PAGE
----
This outcome is reached because this love for people is reciprocated by the team's desire to achieve for the leader, to show him or her that their desire to make the organization, country or team succeed is as selfless to them as it appears to be for their leader. What's more is that the successful leader will enable the team members to make the decisions, to invest in those decisions, to stake themselves on those decisions, so that the team can feel a sense of accomplishment in line with helping the organization climb to its next level of growth. This all may sound idealistic, but in reality it's just hard to do. But for those very good leaders, what differentiates them is that they just seem able to do this without any noticeable effort, like it's their second nature.

So back to my initial comment about the words never to say as a leader, "let me lead". These words are never uttered by the successful leader, because they never need to say it. Let's consider the three ways one becomes a leader; (1) to be hired or elected, (2) to be picked as the 2nd in command and have the first in command (the leader) die to leave the organization, and (3) to be the founder or originator of the organization.

In the first instance this requires that the person displays what we might call leadership qualities, either by having previously had such a role, or already exemplifying those qualities which we associate with leadership. In this case, asking people to "let me lead" is tantamount to not having been able to live up to the expectations of those who elected or picked that person to lead. Asking the question is only acceptable in such instances where the reason this statement is being made is because one has not gotten the opportunity to even get started with the task due to mostly likely, an antagonistic political climate or disruptions not having to do with any actions of the leader.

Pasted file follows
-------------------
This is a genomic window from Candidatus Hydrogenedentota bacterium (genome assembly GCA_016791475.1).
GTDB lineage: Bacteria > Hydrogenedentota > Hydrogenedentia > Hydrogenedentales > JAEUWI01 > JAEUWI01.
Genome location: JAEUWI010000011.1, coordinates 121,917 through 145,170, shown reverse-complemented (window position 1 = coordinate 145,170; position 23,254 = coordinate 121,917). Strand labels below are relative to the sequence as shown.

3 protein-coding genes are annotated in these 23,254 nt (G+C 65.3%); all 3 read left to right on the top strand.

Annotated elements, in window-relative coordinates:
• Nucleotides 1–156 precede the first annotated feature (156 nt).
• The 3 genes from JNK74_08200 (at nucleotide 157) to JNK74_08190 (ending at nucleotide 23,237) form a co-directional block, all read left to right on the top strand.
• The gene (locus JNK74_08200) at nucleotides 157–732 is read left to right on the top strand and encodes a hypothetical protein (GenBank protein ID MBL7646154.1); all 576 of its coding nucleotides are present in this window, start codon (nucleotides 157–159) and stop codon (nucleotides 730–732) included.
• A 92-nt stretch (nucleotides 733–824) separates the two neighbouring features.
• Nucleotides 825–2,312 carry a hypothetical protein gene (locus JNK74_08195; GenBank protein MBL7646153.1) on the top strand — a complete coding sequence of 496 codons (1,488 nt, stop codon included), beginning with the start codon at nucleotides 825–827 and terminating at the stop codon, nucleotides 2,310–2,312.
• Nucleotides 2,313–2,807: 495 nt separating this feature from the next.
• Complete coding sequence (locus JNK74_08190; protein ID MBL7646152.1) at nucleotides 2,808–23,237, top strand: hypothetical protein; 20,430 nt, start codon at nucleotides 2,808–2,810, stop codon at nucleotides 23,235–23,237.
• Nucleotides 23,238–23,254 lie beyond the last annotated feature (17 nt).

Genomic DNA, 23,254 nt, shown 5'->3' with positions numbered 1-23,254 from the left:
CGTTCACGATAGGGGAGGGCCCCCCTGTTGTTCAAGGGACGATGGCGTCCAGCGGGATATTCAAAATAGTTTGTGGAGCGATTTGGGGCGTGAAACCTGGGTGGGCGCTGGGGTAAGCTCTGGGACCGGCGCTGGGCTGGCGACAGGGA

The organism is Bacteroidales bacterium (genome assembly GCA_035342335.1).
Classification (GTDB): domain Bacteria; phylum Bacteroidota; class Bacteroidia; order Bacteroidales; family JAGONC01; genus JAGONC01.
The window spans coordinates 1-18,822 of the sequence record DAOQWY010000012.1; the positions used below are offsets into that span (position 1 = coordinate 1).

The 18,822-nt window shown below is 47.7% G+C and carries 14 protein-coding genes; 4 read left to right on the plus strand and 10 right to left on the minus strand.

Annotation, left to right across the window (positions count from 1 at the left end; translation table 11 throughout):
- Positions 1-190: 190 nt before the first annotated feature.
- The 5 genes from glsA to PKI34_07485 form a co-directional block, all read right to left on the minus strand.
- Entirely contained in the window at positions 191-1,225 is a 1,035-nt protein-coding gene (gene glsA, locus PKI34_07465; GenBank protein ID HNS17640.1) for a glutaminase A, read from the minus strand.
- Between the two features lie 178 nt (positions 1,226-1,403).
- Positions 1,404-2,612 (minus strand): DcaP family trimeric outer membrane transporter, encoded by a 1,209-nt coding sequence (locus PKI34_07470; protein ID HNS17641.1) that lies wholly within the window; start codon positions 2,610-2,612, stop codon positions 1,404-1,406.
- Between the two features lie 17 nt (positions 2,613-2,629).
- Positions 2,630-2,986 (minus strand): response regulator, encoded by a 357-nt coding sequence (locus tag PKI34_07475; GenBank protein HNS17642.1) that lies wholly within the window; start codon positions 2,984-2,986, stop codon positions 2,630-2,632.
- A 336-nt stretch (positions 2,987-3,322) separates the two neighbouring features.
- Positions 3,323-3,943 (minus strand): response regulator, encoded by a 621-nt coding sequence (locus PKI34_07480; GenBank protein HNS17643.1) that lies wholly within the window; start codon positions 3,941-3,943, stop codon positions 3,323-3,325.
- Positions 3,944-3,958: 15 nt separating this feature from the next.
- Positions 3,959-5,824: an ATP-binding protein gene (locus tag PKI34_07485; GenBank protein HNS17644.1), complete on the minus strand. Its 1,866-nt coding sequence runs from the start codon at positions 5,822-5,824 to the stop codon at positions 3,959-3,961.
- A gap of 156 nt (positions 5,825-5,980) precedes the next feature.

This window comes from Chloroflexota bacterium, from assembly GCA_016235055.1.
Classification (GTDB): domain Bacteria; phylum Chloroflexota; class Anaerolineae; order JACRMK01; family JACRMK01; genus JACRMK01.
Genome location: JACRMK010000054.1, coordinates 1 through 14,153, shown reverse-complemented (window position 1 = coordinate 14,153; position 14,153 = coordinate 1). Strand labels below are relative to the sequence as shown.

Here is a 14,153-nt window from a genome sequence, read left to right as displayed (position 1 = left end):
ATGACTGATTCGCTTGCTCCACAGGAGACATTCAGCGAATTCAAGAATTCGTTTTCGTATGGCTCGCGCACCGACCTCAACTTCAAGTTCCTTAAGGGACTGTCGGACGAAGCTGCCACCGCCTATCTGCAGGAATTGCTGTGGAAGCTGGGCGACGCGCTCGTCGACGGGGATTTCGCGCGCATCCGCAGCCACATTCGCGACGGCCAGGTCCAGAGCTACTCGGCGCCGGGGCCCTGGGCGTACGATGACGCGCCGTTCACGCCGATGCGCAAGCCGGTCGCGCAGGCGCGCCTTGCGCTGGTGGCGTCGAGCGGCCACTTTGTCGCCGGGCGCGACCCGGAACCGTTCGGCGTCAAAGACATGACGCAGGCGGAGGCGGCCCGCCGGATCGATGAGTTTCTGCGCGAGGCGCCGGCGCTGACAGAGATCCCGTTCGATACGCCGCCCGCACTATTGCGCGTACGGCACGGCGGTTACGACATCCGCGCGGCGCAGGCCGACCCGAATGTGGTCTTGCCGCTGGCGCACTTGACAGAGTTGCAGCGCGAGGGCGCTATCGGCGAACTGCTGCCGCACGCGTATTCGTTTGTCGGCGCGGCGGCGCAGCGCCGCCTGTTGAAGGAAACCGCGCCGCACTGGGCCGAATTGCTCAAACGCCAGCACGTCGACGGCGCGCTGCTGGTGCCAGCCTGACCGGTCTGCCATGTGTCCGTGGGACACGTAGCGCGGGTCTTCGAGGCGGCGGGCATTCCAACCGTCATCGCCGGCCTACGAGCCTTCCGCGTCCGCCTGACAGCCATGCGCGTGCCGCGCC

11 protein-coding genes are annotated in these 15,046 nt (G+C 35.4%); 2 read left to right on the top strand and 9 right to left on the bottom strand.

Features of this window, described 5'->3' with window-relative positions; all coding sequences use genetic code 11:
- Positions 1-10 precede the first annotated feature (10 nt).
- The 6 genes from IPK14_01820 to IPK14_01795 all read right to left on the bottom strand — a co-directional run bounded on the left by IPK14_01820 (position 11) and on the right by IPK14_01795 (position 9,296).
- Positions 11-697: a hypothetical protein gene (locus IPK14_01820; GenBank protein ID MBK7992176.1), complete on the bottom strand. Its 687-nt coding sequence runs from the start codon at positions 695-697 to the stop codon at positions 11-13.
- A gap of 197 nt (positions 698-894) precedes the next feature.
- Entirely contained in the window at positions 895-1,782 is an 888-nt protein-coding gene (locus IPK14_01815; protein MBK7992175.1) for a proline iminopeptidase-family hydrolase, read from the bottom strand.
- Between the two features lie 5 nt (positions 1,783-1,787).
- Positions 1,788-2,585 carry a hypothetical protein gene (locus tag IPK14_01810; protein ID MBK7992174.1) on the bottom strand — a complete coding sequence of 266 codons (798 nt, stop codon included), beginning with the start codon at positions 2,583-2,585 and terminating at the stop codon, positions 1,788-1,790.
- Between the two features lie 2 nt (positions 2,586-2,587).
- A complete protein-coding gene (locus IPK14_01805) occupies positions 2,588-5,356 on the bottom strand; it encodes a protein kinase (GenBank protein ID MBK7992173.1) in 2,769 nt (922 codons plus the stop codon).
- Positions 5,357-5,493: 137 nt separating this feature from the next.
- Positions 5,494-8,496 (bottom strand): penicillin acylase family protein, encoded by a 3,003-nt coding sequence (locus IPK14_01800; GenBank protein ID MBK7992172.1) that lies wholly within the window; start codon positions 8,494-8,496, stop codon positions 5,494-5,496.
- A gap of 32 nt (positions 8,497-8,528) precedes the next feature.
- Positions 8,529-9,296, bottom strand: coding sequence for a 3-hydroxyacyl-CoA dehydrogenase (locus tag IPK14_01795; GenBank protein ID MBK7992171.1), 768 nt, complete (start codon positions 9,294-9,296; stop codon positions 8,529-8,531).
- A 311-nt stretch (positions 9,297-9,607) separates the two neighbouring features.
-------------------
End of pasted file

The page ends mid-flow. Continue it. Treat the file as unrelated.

In the second instance, the person was never voted or elected into the role, and perhaps was allowed to become a defacto leader. In such cases, the term leader is hardly applicable unless once in this role, the person lives up to it and by default does become a leader afterall. But in any event, the use of the statement in this scenario, "let me lead", is a plea from a person who should never have been put in the position to lead.

In the third instance, the person by default has the role of leader and can do one of two things, keep it or loose it. You can't gain what you already have. The use of the "let me lead" statement here is one of abject failure to carry out the task of leadership. At such time as one has to ask, all respect from the team disappears (if any remained prior to this statement), because leadership cannot be bestowed on the basis of this statement, it can only be held by those who are leaders, by their actions, their deeds, and by the desire of those supporting them.

In my career it has been my observation that every one of those who have ever made that statement have done so because of either a loss of confidence from their team or because they were not leaders to begin with. The statement in and of itself is the antithesis of the fact that leadership is about people matter. If anything, it reflects a lack of understanding for people matter and a self-centered view of that role that suggests that people don't matter and that respect does not need to be earned but can simply be given. This, a leader does not make.